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               Departure of the Blankmans.
deliberately for the Devil yesterday.   Down
town in the afternoon to the Tribune Office; intro-
duced to Horace Greeley.  Up town.  Writing all
the evening: letters to Hannah, my mother and
Charley.           Got a letter from Rice yesterday.
His boils have developed into carbuncles for which
he had to resort to surgical aid.         Hickox is at
Cincinnatti.    Hay and Thompson are with Gen.
Hunter at Washington.          The mail brought me
also a spread-eagle tirade delivered at Lafay-
etteville, Dutchess Co. by Dr Augustus Rawlings.
  6.  Thursday.   Letter writing in doors till
sunset.    This morning the Blankmans clear
out, bag and baggage.   The fellow has not shown
at table since his licking, except at early mor-
ning, when he knows I shant be there.   He had
his meals sent to him.    I passed him this mor-
ning as he was superintending the removal of
the traps, he looking the incarnation of malevolence,
and I responding with a cheerful glance of con-
tempt.    Wouldn t he have liked to have muttered
something! but the cur in his nature predominated,
and he held his peace.           In the evening walked
to 24th Street near the North River with intent
to visit the Walls, but they were out.  Returning,
looked in at 745.     Letters from George Edwards
relating the disastrous attempt to destroy the railway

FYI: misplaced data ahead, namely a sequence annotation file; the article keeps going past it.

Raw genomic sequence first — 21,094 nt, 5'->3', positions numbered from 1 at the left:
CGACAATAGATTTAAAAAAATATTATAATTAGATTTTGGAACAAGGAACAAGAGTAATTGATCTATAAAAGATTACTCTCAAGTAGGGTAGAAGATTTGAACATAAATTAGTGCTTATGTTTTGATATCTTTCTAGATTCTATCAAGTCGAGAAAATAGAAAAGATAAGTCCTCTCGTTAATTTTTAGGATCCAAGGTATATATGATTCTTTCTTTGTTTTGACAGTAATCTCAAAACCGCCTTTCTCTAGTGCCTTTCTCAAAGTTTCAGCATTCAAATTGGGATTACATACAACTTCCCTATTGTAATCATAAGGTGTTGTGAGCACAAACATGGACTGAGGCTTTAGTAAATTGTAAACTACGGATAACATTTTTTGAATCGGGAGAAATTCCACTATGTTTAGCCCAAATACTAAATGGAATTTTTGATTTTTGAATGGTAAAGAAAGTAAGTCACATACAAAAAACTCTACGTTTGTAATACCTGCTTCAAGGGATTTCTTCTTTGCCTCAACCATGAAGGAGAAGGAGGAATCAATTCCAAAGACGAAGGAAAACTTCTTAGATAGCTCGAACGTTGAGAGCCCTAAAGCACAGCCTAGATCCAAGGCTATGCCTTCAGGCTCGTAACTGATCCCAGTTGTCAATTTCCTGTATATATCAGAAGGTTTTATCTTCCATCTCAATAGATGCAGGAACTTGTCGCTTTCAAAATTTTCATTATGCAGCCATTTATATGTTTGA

at Pocotaligo, between Charleston and Savannah,
Title:Thomas Butler Gunn Diaries, Volume Twenty-One: page fifty-nine
Description:Describes the departure of the Blankmans from his boarding house.
Subject:Bennett, Hannah; Blankman; Blankman, Mrs.; Boardinghouses; Civil War; Edwards, George, Jr.; Greeley, Horace; Gunn, Charles; Gunn, Samuel, Mrs.; Gunn, Thomas Butler; Hay, Charles; Hickox, Volney; Hunter, David; Jewell, Selina (Wall); Rawlings, Augustus; Rice, J.M.; Thompson, Richard; Wall
Coverage (City/State):[New York, New York]
Coverage (Street):24th Street
Scan Date:2010-10-18


Title:Thomas Butler Gunn Diaries, Volume Twenty-One
Description:Includes Gunn's descriptions of his experiences as a war correspondent for ""The New York Tribune"" at New Orleans, Louisiana, and Baton Rouge, Louisiana; boarding house living; a visit to the Rawlings family; a fight with Mr. Blankman at his boarding house; his journey on the North Star with the Banks expedition; the re-occupation of Baton Rouge by Union forces; a visit to a sugar plantation in Louisiana; and Fanny Fern's daughter Grace Thomson's death.
Subject:African Americans; Boardinghouses; Bohemians; Civil War; Gunn, Thomas Butler; Journalism; Military; Publishers and publishing; Transportation; Travel; Women
Coverage (City/State):New York, New York; New Orleans, Louisiana; Baton Rouge, Louisiana
Note:Thomas Butler Gunn was born February 15, 1826, in Banbury, England, and came to New York in 1849. During the Civil War he worked as a correspondent for the New York Tribune and the New York Evening Post. He returned to England in 1863, and died in Birmingham in April 1903. The collection includes twenty-one volumes of his diaries, including newspaper clippings, letters, photographs, sketches, and various other items inserted by Gunn. Diary entries date from July 7, 1849, to April 7, 1863, and include his experiences with the New York publishing and literary world, his descriptions of boarding houses, his travels throughout the United States, and his experiences traveling with the Federal army as a Civil War correspondent.
Publisher:Missouri History Museum
Rights:Copyright 2010 Missouri History Museum.
Source:Page images, transcriptions, and metadata of the Thomas Butler Gunn diaries have been provided by the Missouri History Museum.